Lawmakers make push to stop Chinese chicken imports

Food Safety Caucus notes China's FDA posted 500,000 violations in 9 months
In a bid to sell more American beef in China, the U.S. Commerce department last year agreed to allow imports of cooked chicken grown in China into the country.

Rules for those imports are supposed to be finalized by mid-July, and the U.S. should be cleared to export beef by then.

But some in Congress are pushing to stop the chicken.

Congresswoman Rosa DeLauro, chair of the Congressional Food Safety Caucus, has written to Agriculture Secretary Sonny Perdue asking him to block the shipments until Americans have a way of knowing the Chinese chicken is safe.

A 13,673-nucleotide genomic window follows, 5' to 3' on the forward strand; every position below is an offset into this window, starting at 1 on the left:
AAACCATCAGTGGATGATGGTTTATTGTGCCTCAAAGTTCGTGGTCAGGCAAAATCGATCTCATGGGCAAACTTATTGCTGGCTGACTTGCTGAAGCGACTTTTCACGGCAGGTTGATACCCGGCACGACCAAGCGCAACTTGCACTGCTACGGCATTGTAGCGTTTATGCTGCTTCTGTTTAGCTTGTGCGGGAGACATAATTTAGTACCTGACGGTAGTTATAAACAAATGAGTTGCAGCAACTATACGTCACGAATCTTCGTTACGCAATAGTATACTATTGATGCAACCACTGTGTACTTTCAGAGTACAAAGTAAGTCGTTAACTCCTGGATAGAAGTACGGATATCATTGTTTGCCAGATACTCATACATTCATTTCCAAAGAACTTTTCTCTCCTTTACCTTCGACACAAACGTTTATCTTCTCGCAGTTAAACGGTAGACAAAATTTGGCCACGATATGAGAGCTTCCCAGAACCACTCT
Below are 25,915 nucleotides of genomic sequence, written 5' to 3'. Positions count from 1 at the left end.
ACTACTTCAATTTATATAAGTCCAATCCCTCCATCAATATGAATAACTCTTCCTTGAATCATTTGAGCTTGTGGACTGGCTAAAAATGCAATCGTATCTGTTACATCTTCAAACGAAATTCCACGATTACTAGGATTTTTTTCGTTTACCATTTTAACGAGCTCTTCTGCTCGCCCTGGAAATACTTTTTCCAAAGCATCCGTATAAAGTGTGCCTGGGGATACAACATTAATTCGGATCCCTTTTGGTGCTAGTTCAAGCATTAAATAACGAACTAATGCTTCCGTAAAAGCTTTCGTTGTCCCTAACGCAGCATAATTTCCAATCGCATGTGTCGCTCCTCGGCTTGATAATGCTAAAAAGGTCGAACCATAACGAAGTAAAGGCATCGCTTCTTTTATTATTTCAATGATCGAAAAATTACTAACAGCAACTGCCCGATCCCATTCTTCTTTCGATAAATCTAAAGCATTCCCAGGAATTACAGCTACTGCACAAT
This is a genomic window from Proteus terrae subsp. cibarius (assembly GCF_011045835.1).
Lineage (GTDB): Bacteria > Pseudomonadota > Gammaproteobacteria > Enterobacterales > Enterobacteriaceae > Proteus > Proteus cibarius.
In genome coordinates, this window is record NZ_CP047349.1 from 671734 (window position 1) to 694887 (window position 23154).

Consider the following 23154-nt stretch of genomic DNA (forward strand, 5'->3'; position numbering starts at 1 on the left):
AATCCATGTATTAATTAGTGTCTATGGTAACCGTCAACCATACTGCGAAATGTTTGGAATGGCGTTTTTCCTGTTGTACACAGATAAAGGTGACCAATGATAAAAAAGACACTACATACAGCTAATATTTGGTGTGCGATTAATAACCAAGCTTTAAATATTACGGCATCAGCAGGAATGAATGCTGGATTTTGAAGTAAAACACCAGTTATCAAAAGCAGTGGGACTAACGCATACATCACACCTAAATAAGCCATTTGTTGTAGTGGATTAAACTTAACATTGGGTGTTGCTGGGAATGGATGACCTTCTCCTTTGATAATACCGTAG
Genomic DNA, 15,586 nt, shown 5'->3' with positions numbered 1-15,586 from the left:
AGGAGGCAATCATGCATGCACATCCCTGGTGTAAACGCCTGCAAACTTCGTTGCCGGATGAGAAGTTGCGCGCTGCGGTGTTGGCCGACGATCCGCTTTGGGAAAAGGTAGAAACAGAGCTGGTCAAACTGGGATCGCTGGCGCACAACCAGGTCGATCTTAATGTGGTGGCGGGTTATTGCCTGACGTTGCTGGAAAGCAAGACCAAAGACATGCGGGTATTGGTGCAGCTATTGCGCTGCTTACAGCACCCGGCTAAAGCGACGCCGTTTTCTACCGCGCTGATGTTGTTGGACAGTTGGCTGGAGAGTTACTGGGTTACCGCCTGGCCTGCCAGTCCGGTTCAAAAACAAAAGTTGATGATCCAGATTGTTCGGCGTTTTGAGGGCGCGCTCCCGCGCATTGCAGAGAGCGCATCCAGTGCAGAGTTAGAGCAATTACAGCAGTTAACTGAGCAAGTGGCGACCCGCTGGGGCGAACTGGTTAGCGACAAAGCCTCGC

The reason, says DeLauro, is clear - China's scandal-plagued food system.

DeLauro notes, "A recent report by China's Food and Drug Administration revealed that the agency found more than 500,000 occurrences of illegal behavior and food safety violations in the first three quarters of 2016."

She says even the agency's former chief says China's food system has 'deep-seated' problems.

Her letter cites other safety problems in China which could endanger the chicken.

In particular, she points to heavy metals like lead and cadmium, which have gotten into the soil from coal-mining, and could contaminate chicken feed.

Those metals are known to accumulate in chicken tissue.

Cattlemen in the U.S. are anxious to get to the big, and still growing Chinese appetite for beef.

American producers have been locked out of the $2.5 billion market since a case of mad cow disease cropped up in the U.S. in 2003.

Many people believe China's refusal to lift its beef ban was a negotiating tactic, a tit for tat aimed at allowing Chinese chicken imports into the United States.
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